Applied Microbiology and Biotechnology 08/2014; · 3.81 Impact Factor
  • Source
    [Show abstract] [Hide abstract]
    ABSTRACT: Over the years Chinese hamster ovary (CHO-) cells have emerged as the major host for expressing biotherapeutic proteins. Traditional methods to generate high-producer cell lines rely on random integration(s) of the gene of interest and have thereby left the identification of bottlenecks a challenging task. For comparison of different producer cell lines derived from various transfections a system is highly needed that provides control over transgene expression behavior. This motivated us to develop a novel "DUKX-B11 F3/F" cell line to target different single-chain antibody fragments into the same chromosomal target site by recombinase mediated cassette exchange (RMCE) using the FLP/FRT system. The RMCE competent cell line contains a gfp reporter fused to a positive/negative selection system flanked by heterospecific FRT (F-) variants under control of an external CMV promoter, constructed as "promoter trap". The expression stability and FLP accessibility of the tagged locus was demonstrated by successive rounds of RMCE. As a proof of concept, we performed RMCE using cassettes encoding two different anti-HIV single chain Fc-fragments, 3D6scFv-Fc and 2F5scFv-Fc. Both targeted integrations yielded homogenous cell populations with comparable intracellular product contents and mRNA levels but product related differences in specific productivities. These studies confirm the potential of the newly available "DUKX-B11 F3/F" cell line to guide different transgenes into identical transcriptional control regions by RMCE and thereby generate clones with comparable amounts of transgene mRNA. This new host is a prerequisite for cell biology studies of independent transfections and transgenes.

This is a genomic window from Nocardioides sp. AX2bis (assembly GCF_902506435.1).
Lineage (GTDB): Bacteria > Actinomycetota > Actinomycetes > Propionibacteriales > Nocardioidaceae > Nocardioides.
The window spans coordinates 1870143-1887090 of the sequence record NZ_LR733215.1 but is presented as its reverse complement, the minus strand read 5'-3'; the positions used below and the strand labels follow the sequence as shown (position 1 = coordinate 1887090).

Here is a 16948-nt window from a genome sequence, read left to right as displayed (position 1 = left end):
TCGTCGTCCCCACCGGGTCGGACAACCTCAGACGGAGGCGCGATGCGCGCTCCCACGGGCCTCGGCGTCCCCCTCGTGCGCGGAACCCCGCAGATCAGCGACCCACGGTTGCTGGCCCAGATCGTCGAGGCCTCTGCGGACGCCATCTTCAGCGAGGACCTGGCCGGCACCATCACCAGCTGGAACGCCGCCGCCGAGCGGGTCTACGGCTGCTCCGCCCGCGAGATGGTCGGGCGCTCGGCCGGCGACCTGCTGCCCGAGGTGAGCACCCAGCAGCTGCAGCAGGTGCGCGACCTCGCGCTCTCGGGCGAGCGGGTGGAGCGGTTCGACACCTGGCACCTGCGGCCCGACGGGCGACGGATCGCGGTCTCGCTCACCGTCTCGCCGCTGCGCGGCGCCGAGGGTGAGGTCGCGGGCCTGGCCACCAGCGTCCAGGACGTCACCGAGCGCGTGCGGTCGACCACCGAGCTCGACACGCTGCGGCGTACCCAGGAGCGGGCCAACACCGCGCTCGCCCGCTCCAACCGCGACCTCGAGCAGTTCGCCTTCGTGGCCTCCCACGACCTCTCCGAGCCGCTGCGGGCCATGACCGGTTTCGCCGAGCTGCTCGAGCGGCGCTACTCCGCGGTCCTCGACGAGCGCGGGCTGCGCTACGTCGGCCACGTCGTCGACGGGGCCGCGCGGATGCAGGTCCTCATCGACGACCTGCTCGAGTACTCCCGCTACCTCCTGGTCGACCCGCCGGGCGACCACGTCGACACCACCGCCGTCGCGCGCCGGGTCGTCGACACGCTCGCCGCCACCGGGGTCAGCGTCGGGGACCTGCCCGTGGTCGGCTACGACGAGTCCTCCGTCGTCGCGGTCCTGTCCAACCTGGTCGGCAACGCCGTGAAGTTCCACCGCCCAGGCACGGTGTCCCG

Applied Microbiology and Biotechnology 08/2014; DOI:10.1007/s00253-014-6011-1 · 3.81 Impact Factor
  • Source